Hillary Clinton and Bernie Sanders are taking their increasingly heated fight for the Democratic presidential nomination back to the debate stage Thursday night. The former secretary of state is banking on support from minorities to help her blunt Sanders' broad appeal with young voters and liberals. Sanders' challenge is to prove that he can run a viable campaign outside of the overwhelmingly white states that kicked off the nominating process. The Democratic contenders next go before voters in Nevada on Feb. 20 and in South Carolina on Feb. 27. But both campaigns are already eying contests in March, when more than half of all delegates up for grabs in the primary are at stake.
Diplomats trying to secure a ceasefire for the civil war in Syria fell short in organizing an immediate truce but agreed to try to work out details and implement a temporary "cessation of hostilities" in the coming week.
Foreign ministers from the International Syria Support Group also sealed an agreement early Friday to "accelerate and expand" deliveries of humanitarian assistance to seven besieged Syrian communities. Those deliveries are to begin immediately after a working group meets on the matter Friday in Geneva.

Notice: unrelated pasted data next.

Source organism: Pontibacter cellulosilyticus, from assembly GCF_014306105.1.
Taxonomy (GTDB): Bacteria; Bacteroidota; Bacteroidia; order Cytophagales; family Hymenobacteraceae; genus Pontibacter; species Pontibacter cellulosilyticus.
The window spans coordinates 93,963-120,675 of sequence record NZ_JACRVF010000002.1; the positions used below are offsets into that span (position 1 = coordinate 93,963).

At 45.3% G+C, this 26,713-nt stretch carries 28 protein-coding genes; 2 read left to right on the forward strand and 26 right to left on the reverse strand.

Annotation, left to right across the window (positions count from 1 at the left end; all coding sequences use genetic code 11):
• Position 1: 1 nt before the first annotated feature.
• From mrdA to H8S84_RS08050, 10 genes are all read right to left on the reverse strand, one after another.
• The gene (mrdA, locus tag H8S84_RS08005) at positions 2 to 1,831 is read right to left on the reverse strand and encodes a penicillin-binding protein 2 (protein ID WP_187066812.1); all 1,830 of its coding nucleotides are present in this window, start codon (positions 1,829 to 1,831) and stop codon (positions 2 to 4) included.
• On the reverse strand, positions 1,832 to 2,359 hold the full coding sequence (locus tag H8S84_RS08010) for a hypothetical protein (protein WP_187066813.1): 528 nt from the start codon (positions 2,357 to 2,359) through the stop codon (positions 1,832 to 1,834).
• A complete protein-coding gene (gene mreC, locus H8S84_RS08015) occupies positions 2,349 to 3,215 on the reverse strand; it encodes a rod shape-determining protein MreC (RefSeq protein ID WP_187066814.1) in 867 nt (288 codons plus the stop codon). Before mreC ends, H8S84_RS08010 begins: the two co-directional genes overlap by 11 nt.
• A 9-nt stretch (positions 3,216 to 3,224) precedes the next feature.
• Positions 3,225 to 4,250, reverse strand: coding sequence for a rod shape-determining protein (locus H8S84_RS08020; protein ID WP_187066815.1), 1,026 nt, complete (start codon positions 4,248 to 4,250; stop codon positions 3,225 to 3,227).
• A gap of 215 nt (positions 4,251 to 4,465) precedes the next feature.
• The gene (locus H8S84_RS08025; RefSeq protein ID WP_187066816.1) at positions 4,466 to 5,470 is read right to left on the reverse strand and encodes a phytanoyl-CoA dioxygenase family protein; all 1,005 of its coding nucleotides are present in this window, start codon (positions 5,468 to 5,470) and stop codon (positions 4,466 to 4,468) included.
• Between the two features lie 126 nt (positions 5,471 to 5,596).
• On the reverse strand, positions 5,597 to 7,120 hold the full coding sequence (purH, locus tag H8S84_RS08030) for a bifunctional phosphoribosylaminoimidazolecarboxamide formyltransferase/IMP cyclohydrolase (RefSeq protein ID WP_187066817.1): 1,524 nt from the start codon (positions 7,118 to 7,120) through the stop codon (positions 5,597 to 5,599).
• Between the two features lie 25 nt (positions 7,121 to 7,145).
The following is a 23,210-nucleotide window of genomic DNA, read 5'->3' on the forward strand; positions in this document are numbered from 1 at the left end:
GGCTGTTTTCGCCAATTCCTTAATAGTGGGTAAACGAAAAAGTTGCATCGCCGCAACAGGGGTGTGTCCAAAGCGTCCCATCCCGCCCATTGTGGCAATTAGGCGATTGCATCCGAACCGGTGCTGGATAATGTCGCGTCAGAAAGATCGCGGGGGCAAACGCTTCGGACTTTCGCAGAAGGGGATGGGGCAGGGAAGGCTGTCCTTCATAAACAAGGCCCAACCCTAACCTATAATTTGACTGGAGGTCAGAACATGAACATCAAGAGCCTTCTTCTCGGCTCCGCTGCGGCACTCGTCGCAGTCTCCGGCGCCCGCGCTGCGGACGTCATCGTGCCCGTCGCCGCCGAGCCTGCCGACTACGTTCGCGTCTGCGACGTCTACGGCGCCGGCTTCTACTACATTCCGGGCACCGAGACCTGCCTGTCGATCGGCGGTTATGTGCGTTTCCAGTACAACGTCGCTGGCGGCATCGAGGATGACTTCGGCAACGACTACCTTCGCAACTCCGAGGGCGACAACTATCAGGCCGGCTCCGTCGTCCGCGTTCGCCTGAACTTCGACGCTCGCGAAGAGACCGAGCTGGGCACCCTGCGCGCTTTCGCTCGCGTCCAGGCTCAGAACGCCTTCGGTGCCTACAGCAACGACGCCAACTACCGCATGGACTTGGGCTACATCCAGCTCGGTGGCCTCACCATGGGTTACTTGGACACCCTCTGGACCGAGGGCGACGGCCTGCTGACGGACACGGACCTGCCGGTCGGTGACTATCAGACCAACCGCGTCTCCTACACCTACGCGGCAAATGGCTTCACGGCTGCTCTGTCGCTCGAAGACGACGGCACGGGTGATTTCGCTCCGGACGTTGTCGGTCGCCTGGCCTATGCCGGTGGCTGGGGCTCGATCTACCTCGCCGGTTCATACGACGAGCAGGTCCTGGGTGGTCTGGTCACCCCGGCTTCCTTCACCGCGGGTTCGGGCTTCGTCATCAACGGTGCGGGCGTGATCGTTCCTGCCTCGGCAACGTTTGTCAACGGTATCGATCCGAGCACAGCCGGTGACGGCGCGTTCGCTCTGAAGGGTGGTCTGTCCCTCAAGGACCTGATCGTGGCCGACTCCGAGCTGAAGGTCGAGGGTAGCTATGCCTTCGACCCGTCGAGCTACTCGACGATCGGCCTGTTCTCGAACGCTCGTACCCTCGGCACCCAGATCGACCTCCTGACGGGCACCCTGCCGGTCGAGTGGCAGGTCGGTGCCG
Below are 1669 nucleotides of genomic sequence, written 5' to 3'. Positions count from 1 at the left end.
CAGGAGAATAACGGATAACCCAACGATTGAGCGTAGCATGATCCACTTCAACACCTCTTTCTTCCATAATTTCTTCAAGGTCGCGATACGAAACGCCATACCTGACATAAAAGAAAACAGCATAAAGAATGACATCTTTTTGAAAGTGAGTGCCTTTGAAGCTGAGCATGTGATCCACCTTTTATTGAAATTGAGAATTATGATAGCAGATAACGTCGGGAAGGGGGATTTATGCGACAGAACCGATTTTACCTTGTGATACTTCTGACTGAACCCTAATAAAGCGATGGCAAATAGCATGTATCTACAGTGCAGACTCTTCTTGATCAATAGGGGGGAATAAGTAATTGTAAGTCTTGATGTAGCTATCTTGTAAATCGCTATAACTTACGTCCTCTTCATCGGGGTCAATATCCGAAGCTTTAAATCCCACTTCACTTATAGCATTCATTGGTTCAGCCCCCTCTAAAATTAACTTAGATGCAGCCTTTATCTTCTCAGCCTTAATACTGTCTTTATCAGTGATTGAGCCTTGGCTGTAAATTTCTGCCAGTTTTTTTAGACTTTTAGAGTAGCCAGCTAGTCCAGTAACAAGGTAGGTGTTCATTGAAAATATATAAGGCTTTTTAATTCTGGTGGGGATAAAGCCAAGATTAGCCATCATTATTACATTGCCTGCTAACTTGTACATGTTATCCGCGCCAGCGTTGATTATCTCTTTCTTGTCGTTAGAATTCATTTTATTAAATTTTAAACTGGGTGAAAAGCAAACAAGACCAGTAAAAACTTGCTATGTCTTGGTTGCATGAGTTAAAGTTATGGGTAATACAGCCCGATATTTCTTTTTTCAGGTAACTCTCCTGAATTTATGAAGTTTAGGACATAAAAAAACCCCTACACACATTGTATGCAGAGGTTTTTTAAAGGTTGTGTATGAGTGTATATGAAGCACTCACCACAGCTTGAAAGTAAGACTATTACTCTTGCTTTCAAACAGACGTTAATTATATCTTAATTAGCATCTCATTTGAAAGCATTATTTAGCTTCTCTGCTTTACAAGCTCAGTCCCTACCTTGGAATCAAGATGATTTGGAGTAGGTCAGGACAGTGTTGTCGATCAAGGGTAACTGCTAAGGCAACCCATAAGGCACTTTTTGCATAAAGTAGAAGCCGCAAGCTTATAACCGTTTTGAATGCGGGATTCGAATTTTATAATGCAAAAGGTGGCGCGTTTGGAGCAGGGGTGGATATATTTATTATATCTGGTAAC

Speaking for the group, U.S. Secretary of State John Kerry hailed the results but noted they were "commitments on paper."
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A rookie police officer who shot an unarmed man dead in a darkened public housing stairwell was convicted Thursday of manslaughter in a case closely watched by advocates for police accountability.
The courtroom audience gasped and Officer Peter Liang, who had broken into tears as he testified about the 2014 shooting of Akai Gurley, buried his head in his hands as the verdict came after 17 hours of jury deliberations. The manslaughter charge carries up to 15 years in prison. The shooting happened in a year of debate nationwide about police killings of black men, and activists have looked to Liang's trial as a counterweight to cases in which grand juries have declined to indict officers.
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The mayor of Cleveland apologized Thursday to the family of Tamir Rice, a black 12-year-old boy fatally shot by a white Cleveland police officer, for the city having sent the administrator of the boy's estate a "decedent's last dying expense" claim of $500 for ambulance services.
Mayor Frank Jackson said at a news conference that filing the claim was part of a routine but that supervisors should have been alerted and the claim never filed.